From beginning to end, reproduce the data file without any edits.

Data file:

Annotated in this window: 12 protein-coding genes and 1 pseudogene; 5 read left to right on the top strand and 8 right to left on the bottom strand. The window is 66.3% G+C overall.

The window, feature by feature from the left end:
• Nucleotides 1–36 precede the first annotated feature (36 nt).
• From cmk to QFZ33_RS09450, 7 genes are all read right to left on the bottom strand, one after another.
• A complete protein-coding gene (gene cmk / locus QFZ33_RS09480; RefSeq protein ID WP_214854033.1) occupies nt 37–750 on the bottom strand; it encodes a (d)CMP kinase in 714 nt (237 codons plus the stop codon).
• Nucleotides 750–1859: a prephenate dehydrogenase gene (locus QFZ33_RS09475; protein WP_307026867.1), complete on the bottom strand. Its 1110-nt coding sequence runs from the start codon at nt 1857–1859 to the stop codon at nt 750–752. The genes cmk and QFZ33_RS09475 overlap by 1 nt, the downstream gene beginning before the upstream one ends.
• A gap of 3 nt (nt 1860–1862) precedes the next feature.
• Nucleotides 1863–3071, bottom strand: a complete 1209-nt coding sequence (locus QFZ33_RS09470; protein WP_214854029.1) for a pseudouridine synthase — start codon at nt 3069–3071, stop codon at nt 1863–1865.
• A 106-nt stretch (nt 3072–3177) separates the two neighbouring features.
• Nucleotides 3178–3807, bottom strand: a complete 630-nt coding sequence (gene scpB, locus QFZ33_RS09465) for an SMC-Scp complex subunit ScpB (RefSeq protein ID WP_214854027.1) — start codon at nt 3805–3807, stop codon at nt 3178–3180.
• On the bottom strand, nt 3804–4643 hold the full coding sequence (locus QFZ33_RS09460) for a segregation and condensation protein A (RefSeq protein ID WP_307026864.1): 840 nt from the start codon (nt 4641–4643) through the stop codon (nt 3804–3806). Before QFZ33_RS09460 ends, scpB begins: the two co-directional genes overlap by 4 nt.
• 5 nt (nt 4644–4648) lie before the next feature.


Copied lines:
Annotated in this window: 12 protein-coding genes and 1 pseudogene; 5 read left to right on the top strand and 8 right to left on the bottom strand. The window is 66.3% G+C overall.

The window, feature by feature from the left end:
• Nucleotides 1–36 precede the first annotated feature (36 nt).
• From cmk to QFZ33_RS09450, 7 genes are all read right to left on the bottom strand, one after another.
• A complete protein-coding gene (gene cmk / locus QFZ33_RS09480; RefSeq protein ID WP_214854033.1) occupies nt 37–750 on the bottom strand; it encodes a (d)CMP kinase in 714 nt (237 codons plus the stop codon).
• Nucleotides 750–1859: a prephenate dehydrogenase gene (locus QFZ33_RS09475; protein WP_307026867.1), complete on the bottom strand. Its 1110-nt coding sequence runs from the start codon at nt 1857–1859 to the stop codon at nt 750–752. The genes cmk and QFZ33_RS09475 overlap by 1 nt, the downstream gene beginning before the upstream one ends.
• A gap of 3 nt (nt 1860–1862) precedes the next feature.
• Nucleotides 1863–3071, bottom strand: a complete 1209-nt coding sequence (locus QFZ33_RS09470; protein WP_214854029.1) for a pseudouridine synthase — start codon at nt 3069–3071, stop codon at nt 1863–1865.
• A 106-nt stretch (nt 3072–3177) separates the two neighbouring features.
• Nucleotides 3178–3807, bottom strand: a complete 630-nt coding sequence (gene scpB, locus QFZ33_RS09465) for an SMC-Scp complex subunit ScpB (RefSeq protein ID WP_214854027.1) — start codon at nt 3805–3807, stop codon at nt 3178–3180.
• On the bottom strand, nt 3804–4643 hold the full coding sequence (locus QFZ33_RS09460) for a segregation and condensation protein A (RefSeq protein ID WP_307026864.1): 840 nt from the start codon (nt 4641–4643) through the stop codon (nt 3804–3806). Before QFZ33_RS09460 ends, scpB begins: the two co-directional genes overlap by 4 nt.
• 5 nt (nt 4644–4648) lie before the next feature.